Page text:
The players said all the right things following their match against Portugal. To have four points in their first two matches against the “Group of Death” was pretty good. Just the way they lost the other two points was heartbreaking. But Klinsmann insisted that the United States would make the knockout stage the hard way. After all, they did have to travel the most millage compared to any other team in the tournament.

Klinsmann and the United States got their wish. Portugal defeated Ghana 2-1, allowing the United States to keep the goal differential low and enter the knockout stage, although they lost to Germany 1-0.

In the game against Germany, the conditions were brutal. Rain had been pouring all day and night. The pitch was soggy and wet. Neither team looked very good out there. However, to only lose to Germany by one goal had to be a confidence booster. The United States had a couple chances late in extra time, where they almost scored the tying goal.

And that’s where we stand now. The United States of America survived the Group of Death. The number four team in the world was kicked out by the underdogs. It’s a really good feeling, if you ask me.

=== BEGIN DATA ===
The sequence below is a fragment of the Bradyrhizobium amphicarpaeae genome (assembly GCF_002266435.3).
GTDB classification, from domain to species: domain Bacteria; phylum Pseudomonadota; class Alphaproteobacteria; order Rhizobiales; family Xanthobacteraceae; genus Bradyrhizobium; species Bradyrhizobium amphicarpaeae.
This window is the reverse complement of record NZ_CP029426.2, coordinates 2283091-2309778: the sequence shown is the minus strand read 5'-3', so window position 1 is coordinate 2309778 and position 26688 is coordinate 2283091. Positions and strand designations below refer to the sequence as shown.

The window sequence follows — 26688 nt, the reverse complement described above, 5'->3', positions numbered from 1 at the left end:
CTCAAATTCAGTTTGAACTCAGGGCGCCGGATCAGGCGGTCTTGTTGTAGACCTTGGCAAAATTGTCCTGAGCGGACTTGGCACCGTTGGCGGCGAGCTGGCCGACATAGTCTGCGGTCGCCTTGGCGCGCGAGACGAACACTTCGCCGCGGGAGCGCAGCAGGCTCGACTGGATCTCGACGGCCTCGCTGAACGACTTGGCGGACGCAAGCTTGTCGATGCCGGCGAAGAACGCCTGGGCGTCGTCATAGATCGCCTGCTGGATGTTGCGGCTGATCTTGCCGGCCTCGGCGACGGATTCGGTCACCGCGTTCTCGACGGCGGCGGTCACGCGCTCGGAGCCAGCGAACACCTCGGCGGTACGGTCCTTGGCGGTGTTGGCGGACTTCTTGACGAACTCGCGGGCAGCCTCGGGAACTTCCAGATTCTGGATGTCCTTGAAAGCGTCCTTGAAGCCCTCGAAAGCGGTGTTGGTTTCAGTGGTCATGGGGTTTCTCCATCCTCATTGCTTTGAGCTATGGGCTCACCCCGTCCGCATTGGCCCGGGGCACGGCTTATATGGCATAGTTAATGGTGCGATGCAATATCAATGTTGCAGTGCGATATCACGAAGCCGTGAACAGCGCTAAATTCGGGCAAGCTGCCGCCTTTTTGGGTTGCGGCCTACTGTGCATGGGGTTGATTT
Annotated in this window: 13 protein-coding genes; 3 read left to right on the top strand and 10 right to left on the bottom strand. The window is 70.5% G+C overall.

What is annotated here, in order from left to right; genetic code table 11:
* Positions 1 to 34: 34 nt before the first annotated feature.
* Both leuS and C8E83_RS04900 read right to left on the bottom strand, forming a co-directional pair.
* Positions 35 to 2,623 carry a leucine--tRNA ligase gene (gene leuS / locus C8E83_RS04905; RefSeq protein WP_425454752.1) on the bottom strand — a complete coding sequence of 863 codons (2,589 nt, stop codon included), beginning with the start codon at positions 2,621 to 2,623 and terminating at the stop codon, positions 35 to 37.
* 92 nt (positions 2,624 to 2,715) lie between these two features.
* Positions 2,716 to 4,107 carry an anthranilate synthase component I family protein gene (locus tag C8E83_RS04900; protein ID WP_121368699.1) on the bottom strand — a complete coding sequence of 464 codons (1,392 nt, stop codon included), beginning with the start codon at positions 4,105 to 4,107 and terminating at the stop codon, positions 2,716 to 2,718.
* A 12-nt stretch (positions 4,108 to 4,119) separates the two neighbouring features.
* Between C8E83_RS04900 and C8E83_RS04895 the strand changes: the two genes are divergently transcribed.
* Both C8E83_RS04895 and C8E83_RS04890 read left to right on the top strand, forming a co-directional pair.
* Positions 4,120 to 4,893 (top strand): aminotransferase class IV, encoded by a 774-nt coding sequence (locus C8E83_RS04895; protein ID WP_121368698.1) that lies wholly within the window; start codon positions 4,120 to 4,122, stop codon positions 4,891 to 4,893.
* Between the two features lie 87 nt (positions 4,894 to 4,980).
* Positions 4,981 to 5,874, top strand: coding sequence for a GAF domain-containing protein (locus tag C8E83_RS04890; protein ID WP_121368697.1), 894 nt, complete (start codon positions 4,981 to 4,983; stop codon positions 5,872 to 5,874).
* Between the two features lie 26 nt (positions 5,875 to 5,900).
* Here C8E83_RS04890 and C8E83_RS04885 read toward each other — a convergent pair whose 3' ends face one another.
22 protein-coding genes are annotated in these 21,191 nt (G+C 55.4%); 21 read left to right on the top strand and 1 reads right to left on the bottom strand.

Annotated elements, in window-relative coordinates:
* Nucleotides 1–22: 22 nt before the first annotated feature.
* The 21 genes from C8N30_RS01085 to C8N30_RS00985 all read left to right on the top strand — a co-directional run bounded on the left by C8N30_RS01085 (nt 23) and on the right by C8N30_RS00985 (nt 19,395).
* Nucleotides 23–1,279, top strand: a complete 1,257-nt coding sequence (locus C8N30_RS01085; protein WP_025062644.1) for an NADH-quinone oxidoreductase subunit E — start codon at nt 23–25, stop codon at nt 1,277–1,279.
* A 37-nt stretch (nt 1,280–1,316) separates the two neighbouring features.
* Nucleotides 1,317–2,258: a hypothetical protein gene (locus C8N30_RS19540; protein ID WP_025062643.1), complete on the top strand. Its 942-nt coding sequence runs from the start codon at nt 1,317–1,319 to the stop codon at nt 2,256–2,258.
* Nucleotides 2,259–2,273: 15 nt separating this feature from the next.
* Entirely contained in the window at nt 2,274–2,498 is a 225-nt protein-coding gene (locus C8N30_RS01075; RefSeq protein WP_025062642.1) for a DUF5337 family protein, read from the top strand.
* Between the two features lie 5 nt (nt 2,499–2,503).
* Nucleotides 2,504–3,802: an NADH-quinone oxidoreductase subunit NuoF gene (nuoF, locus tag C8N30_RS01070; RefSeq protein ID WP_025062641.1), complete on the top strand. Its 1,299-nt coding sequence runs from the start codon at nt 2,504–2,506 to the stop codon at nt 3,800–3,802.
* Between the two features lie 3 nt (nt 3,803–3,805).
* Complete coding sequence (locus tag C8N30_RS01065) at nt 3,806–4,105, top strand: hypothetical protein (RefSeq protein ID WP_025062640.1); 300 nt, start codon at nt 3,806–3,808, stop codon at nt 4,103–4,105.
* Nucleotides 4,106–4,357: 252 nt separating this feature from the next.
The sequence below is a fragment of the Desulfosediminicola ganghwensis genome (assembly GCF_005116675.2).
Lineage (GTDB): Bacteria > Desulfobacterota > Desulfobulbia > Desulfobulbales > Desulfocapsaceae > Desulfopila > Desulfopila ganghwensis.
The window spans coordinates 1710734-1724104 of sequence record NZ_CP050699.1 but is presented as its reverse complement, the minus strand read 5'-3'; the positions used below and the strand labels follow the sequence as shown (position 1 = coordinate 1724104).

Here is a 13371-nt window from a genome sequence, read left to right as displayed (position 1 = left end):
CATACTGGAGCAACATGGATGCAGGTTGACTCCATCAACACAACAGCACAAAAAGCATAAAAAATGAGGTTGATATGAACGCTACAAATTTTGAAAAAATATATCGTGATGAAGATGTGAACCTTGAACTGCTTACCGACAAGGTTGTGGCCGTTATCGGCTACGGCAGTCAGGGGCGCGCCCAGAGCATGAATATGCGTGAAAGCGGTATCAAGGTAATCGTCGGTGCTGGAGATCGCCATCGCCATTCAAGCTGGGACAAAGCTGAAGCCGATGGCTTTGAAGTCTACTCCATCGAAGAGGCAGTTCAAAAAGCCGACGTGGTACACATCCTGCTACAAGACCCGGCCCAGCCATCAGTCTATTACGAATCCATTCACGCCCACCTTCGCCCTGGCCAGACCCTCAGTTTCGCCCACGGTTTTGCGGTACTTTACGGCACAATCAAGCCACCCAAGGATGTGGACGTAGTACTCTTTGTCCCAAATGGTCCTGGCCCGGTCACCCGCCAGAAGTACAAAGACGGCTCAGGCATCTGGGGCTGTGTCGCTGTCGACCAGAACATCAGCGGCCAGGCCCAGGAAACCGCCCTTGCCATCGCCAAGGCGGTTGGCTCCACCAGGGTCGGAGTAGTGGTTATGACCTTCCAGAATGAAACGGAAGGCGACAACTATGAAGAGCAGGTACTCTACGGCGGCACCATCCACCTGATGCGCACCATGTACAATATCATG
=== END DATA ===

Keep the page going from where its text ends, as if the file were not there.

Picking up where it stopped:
There are no expectations for this team. The more they do, the more exciting it will be. But no one, not even their own coach, expected this team to make it through to the knockout stage.

Ok. Maybe he did expect it. But he sure as heck didn’t want to ruin any hearts when his team didn’t move on.

Being the underdog, with so much support, helps players perform freely without being under the spotlight. Although they were under the spotlight constantly on ESPN and other top sports networks, the media continually portrayed the American team as poor.

But it doesn’t matter what the media says. It matters about how the United States performs. It matters about how much energy the fans have. It matters the most because we’re one team. And we’re one nation. Nothing will stop us from rooting for the United States of America. We love being the underdog. When we’re told that we’re not good enough, we want to prove that we are.

It’s the American way.

The World Cup is just getting started now that we’re in the knockout stage. Support these Americans when they face Belgium at 4:00pm est on Tuesday. Join the American movement. Become an underdog with the nation we all call home.

Share Button
About the Author

Leave a comment

XHTML: You can use these html tags: <a href="" title=""> <abbr title=""> <acronym title=""> <b> <blockquote cite=""> <cite> <code> <del datetime=""> <em> <i> <q cite=""> <strike> <strong>

*